After getting food and checking into the hostel with ‘Beast mode’ and ‘Bubble wrap’ I reevaluated my blisters and didn’t see anything concerning. I cleaned my feet and grabbed dinner with some other hikers. I had cell service for the first time in days and was informed that Lt. Anne had broken her ankle and could no longer continue. The trail claimed another victim from the trail family. Her husband, Heisenberg, is going to continue. Additionally, I found out that my friend I am trying to meet left that morning. Given the condition of my foot and how long I need to let it heal, it’s unlikely that I am going to be able to catch them.
The next morning my foot heath was about the same and I figured that I could just wait for my blisters to heal. Maybe two days off trail. Feeling like my feet had swollen, I wanted to see if I still had the right shoes. Luckily, there were a few people from Germany, ‘Bear bait’ and ‘OJ’ who had rented a car and were driving over to Pasadena which has an REI. They offered me a ride and I quickly accepted. The drive took over an hour, so naturally we talked about politics. Godwin’s law was in full effect and Hitler entered the conversation at about the 30 minute mark. I explained the fatigue I (and many others) experienced from the news related to the Trump administration and how I had become desensitized to the news. Both Bear bait and OJ very emphatically told me that that was exactly how Hitler seized control of Germany preceding WWII. Fun stuff.
Before REI, we stopped at In-N-Out. It was their first time eating the American classic and they absolutely loved it. At REI I got my feet measured and they had indeed swollen by almost a full size. After talking to the shoe expert he agreed that I had the right pair of shoes, but just needed a larger size. I also picked up some different socks and some toe liners. The trip to REI took almost 4 hours and we were hungry again, so we headed back to In-N-Out for seconds. On the way over, ‘Bear bait’ mentioned that she was a nurse and offered to take a look at my blisters. We sat in the parking lot and she inspected my foot. She was pretty adamant that it was infected and that I needed to go to the doctor. Unfortunately by the time we got back to Big Bear the clinic was closed, but I was able to make an appointment for the next day. I checked my feet again and the blister had started oozing puss; it was pretty clear that it was infected.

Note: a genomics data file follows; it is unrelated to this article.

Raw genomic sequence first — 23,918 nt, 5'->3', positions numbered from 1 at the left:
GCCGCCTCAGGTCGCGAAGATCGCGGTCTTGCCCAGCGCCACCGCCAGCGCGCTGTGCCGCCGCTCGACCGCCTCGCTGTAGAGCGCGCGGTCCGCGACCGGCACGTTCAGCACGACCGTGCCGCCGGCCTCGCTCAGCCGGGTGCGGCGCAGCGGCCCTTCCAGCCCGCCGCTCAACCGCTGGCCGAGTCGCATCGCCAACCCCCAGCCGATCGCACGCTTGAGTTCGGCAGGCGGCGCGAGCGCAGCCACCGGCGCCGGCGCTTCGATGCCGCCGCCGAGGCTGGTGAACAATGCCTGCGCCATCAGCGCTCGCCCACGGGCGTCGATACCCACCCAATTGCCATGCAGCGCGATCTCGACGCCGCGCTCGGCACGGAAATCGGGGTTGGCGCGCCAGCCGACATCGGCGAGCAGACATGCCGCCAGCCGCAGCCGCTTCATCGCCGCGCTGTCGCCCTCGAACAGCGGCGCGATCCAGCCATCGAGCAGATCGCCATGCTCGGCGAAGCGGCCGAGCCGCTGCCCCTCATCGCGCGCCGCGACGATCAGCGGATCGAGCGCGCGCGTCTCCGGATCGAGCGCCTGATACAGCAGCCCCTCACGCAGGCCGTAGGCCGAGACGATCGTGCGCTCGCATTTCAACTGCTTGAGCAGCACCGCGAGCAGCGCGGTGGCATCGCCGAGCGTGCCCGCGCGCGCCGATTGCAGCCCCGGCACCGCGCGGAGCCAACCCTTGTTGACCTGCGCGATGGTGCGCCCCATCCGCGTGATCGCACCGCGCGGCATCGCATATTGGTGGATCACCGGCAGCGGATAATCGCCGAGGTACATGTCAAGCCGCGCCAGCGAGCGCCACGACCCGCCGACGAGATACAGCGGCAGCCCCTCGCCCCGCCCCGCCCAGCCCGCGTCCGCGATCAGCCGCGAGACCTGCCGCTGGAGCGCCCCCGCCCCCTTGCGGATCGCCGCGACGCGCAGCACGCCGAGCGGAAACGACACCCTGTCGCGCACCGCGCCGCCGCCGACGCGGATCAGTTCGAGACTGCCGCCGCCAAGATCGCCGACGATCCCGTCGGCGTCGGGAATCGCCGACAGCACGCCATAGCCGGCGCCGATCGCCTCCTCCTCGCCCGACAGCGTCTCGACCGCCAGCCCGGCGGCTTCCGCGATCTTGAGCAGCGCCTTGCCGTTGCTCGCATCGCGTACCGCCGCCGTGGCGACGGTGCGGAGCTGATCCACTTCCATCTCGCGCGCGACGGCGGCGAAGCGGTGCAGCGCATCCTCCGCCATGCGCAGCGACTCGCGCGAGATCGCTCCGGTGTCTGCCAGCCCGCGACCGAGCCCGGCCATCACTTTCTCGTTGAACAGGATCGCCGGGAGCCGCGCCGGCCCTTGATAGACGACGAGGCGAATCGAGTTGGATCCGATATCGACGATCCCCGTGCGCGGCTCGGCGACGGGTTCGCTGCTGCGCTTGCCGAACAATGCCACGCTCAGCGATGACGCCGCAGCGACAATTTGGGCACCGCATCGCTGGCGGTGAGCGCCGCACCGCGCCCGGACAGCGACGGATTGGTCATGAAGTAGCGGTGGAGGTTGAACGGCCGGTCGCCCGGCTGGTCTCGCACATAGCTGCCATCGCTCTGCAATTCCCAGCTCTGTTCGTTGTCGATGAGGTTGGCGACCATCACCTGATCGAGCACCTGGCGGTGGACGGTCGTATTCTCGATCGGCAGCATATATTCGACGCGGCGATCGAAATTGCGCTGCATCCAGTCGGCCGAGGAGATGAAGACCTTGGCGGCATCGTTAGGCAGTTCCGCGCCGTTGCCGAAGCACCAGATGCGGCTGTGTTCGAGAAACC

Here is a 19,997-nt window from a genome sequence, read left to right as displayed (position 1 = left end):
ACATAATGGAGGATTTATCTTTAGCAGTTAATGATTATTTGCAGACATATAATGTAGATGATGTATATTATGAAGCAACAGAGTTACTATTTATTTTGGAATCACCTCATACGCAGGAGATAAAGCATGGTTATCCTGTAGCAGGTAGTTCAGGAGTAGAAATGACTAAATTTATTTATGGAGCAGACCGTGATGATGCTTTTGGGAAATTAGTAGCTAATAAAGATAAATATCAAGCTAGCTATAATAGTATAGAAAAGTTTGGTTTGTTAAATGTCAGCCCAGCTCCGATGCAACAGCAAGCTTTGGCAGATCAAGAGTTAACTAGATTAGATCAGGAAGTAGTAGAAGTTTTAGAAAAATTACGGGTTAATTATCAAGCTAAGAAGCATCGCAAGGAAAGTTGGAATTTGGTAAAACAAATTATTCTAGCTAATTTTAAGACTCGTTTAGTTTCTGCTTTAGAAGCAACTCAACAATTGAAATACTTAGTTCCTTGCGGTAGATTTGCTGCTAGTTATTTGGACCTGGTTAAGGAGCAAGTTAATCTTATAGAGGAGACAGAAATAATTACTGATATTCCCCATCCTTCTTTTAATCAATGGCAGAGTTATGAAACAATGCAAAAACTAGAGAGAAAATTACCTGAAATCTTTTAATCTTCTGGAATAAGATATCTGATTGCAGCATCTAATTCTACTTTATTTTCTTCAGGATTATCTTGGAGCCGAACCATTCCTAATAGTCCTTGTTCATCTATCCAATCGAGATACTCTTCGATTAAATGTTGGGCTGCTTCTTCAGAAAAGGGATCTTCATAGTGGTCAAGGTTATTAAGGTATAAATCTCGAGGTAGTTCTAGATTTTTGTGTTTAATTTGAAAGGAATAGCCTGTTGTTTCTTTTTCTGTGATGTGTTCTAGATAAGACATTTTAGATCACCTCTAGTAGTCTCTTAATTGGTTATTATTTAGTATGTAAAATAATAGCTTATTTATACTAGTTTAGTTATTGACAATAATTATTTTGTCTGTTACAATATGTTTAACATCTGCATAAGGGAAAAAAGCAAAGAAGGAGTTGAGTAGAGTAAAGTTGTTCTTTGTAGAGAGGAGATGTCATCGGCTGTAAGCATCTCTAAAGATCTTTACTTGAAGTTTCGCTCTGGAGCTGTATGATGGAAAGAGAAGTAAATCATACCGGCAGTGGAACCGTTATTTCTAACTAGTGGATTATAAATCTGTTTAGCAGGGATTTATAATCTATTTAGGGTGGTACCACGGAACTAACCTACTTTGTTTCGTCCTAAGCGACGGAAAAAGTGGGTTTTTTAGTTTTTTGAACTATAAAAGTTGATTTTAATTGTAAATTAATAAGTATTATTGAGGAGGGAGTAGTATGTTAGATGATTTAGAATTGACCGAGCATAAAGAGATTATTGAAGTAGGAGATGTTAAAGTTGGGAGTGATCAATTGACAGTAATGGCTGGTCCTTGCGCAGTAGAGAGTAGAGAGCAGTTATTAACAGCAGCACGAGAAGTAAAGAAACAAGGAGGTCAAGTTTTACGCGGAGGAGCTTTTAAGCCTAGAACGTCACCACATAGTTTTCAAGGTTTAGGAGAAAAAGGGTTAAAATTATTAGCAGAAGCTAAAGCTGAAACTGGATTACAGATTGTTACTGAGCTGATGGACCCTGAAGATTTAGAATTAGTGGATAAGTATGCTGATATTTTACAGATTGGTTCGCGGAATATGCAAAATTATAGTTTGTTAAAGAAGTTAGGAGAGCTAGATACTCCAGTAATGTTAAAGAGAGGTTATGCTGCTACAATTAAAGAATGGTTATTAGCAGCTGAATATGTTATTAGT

The next morning I hit the clinic and the diagnosis was confirmed. I was prescribed Clindamycin and told to stay off my feet for at least 72 hours. I’m guessing I will need 96. It should take the antibiotic about 48 hours to kill the infection, and another day or two for the unattached skin to re-adhere to my foot. As of this posting I have been off trail of five days, and am looking to get back on the trail on the 18th. It’s a big hit in terms of schedule, but according to my current plan, I am actually about 5 days ahead, so it’s not a complete decimation of my schedule. In addition, the weather surrounding Big Bear is pretty miserable. I have already seen multiple groups of hikers leave the hostel, only to return later in the day due to cold temperatures and rain. The timing of this could not be better for me, so I’m treating it as a blessing in disguise. This is the first real adversity I am facing on the trail, but spirits are still high.
Canada isn’t going anywhere and the snow report still shows that the Sierras are very far away from being traversable. I have time to let myself heal properly and am going to make sure I’m in good shape before I get back on the trail. This is a marathon (100 marathons actually), not a sprint. There is no reason for me to rush back into anything.